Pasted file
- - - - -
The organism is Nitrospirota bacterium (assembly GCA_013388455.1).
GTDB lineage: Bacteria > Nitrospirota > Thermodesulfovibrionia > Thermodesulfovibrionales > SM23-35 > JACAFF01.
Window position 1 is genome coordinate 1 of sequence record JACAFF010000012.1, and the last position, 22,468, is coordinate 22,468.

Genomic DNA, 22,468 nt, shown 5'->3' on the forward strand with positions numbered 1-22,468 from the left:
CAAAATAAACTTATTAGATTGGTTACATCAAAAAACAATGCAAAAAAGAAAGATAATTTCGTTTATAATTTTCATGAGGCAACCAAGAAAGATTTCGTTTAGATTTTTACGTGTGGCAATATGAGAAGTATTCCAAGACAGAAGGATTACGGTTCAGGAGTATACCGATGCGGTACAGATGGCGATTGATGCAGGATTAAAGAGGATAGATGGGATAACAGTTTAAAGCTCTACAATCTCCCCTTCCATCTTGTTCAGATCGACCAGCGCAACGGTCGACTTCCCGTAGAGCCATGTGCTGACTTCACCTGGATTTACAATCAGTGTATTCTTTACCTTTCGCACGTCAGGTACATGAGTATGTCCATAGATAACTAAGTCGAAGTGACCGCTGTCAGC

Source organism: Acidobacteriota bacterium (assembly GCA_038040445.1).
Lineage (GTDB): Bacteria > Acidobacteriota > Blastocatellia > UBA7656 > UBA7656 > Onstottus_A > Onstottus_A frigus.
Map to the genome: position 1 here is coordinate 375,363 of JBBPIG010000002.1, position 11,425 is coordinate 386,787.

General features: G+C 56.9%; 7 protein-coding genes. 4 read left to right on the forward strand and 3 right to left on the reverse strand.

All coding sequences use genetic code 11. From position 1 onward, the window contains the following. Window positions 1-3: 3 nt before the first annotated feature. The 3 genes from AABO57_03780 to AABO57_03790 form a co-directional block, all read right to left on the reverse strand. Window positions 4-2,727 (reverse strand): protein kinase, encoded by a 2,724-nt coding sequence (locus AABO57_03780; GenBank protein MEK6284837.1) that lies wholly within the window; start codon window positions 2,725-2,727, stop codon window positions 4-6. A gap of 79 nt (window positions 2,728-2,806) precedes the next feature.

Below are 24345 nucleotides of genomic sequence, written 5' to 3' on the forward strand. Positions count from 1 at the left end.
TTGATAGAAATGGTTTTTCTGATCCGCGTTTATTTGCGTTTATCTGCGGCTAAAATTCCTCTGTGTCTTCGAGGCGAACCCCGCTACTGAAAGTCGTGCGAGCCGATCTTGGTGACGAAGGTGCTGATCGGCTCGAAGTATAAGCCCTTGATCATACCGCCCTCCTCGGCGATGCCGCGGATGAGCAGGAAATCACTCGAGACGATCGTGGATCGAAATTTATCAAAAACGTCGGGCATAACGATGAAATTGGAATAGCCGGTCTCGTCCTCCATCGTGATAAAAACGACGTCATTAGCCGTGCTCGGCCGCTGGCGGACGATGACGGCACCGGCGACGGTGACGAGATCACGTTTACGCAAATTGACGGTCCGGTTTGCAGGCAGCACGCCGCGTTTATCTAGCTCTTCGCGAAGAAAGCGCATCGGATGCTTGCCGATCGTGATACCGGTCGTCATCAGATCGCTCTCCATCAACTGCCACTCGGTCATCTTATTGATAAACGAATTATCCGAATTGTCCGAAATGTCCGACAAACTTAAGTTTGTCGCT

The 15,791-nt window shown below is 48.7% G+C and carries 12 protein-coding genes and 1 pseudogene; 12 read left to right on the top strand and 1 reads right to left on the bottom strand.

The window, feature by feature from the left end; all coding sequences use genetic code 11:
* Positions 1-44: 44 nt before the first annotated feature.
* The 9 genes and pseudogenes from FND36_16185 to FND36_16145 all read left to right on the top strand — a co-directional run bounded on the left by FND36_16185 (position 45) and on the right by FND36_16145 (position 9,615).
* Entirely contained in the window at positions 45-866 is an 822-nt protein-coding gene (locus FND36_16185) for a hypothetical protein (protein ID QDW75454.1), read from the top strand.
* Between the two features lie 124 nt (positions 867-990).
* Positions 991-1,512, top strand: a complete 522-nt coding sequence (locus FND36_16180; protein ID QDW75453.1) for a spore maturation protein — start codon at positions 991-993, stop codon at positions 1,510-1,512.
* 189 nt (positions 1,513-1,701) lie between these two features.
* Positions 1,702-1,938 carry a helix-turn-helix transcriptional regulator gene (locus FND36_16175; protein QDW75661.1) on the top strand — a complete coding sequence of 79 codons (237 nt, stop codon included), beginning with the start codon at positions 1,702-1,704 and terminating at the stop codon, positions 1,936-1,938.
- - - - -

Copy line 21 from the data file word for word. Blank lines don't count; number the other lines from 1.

* Positions 1,702-1,938 carry a helix-turn-helix transcriptional regulator gene (locus FND36_16175; protein QDW75661.1) on the top strand — a complete coding sequence of 79 codons (237 nt, stop codon included), beginning with the start codon at positions 1,702-1,704 and terminating at the stop codon, positions 1,936-1,938.